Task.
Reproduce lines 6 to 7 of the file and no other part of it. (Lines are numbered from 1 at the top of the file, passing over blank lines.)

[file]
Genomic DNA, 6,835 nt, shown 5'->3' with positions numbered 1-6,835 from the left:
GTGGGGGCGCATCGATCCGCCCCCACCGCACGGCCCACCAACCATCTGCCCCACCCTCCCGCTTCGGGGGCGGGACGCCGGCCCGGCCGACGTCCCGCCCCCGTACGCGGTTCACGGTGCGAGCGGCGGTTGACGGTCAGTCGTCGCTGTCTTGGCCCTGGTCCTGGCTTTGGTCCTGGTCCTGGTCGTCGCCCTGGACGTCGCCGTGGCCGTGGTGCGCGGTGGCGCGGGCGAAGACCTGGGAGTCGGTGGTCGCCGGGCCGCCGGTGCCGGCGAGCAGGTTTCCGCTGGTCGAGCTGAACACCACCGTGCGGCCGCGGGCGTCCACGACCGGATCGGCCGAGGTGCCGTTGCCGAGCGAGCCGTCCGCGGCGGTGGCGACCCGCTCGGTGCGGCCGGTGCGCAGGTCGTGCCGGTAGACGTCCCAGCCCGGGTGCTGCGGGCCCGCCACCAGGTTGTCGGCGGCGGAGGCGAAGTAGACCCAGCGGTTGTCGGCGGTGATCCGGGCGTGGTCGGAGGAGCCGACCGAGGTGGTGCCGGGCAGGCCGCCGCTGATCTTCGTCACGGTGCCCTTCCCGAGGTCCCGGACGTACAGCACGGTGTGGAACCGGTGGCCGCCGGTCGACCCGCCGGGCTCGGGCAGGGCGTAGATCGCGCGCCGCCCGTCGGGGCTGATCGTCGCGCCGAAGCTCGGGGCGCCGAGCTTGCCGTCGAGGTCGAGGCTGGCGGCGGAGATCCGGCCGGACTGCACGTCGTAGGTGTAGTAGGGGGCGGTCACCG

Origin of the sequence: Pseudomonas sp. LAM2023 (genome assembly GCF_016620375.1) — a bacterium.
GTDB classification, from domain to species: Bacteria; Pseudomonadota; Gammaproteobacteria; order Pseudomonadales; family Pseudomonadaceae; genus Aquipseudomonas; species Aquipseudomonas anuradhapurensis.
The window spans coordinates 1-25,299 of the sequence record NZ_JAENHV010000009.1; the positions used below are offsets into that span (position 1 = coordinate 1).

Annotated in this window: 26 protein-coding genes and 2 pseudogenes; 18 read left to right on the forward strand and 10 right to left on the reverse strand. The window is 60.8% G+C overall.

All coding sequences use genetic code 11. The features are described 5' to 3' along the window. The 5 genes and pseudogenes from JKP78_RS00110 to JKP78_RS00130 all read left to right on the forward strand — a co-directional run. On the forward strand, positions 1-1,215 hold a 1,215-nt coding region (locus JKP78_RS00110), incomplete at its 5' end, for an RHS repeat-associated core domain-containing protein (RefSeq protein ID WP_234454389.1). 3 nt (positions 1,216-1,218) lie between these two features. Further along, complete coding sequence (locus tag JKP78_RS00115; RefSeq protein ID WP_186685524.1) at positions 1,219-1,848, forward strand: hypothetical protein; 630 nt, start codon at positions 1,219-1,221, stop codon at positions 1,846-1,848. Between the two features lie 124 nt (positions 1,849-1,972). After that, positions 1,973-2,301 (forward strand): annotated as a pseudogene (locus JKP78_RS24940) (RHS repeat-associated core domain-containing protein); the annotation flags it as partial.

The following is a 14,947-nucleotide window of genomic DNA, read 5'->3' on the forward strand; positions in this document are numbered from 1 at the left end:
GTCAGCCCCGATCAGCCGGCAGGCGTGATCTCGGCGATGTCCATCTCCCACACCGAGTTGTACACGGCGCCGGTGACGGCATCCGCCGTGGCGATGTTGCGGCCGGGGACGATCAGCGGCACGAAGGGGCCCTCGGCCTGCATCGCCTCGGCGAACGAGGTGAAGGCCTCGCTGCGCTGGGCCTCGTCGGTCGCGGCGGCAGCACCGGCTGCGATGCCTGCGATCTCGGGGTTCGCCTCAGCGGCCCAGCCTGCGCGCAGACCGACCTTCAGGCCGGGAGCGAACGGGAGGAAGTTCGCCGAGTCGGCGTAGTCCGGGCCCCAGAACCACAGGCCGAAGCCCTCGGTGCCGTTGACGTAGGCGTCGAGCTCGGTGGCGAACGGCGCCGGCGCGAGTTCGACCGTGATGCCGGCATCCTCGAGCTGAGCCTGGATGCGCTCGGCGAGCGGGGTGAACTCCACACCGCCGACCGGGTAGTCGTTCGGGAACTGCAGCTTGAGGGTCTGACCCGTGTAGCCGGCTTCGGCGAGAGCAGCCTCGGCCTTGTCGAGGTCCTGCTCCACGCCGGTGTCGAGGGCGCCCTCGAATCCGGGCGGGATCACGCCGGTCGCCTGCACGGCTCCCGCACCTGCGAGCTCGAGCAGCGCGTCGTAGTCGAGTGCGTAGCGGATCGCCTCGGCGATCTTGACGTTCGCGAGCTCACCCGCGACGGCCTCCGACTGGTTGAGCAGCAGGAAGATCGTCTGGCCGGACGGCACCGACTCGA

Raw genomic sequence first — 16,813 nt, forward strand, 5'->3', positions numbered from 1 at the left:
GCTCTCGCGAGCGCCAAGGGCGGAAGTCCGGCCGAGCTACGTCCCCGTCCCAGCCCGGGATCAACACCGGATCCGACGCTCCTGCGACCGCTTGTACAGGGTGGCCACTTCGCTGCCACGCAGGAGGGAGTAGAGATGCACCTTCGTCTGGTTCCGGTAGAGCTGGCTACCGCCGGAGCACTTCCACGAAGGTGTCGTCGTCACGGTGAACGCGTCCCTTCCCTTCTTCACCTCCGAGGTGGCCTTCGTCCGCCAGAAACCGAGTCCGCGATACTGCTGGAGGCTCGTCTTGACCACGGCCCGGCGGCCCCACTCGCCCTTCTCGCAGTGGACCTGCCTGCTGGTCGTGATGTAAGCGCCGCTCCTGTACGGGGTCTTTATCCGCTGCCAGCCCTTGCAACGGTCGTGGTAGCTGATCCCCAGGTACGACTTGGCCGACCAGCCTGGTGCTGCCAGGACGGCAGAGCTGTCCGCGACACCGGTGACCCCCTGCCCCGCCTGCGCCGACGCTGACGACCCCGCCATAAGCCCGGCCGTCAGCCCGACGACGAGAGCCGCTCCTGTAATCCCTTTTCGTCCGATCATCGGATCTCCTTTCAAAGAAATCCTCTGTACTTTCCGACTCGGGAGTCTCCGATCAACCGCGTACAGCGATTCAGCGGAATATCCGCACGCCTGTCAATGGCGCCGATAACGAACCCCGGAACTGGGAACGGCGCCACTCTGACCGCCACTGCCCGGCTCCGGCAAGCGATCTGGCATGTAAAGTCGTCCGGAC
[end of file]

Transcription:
Annotated in this window: 26 protein-coding genes and 2 pseudogenes; 18 read left to right on the forward strand and 10 right to left on the reverse strand. The window is 60.8% G+C overall.

All coding sequences use genetic code 11. The features are described 5' to 3' along the window. The 5 genes and pseudogenes from JKP78_RS00110 to JKP78_RS00130 all read left to right on the forward strand — a co-directional run. On the forward strand, positions 1-1,215 hold a 1,215-nt coding region (locus JKP78_RS00110), incomplete at its 5' end, for an RHS repeat-associated core domain-containing protein (RefSeq protein ID WP_234454389.1). 3 nt (positions 1,216-1,218) lie between these two features. Further along, complete coding sequence (locus tag JKP78_RS00115; RefSeq protein ID WP_186685524.1) at positions 1,219-1,848, forward strand: hypothetical protein; 630 nt, start codon at positions 1,219-1,221, stop codon at positions 1,846-1,848. Between the two features lie 124 nt (positions 1,849-1,972). After that, positions 1,973-2,301 (forward strand): annotated as a pseudogene (locus JKP78_RS24940) (RHS repeat-associated core domain-containing protein); the annotation flags it as partial.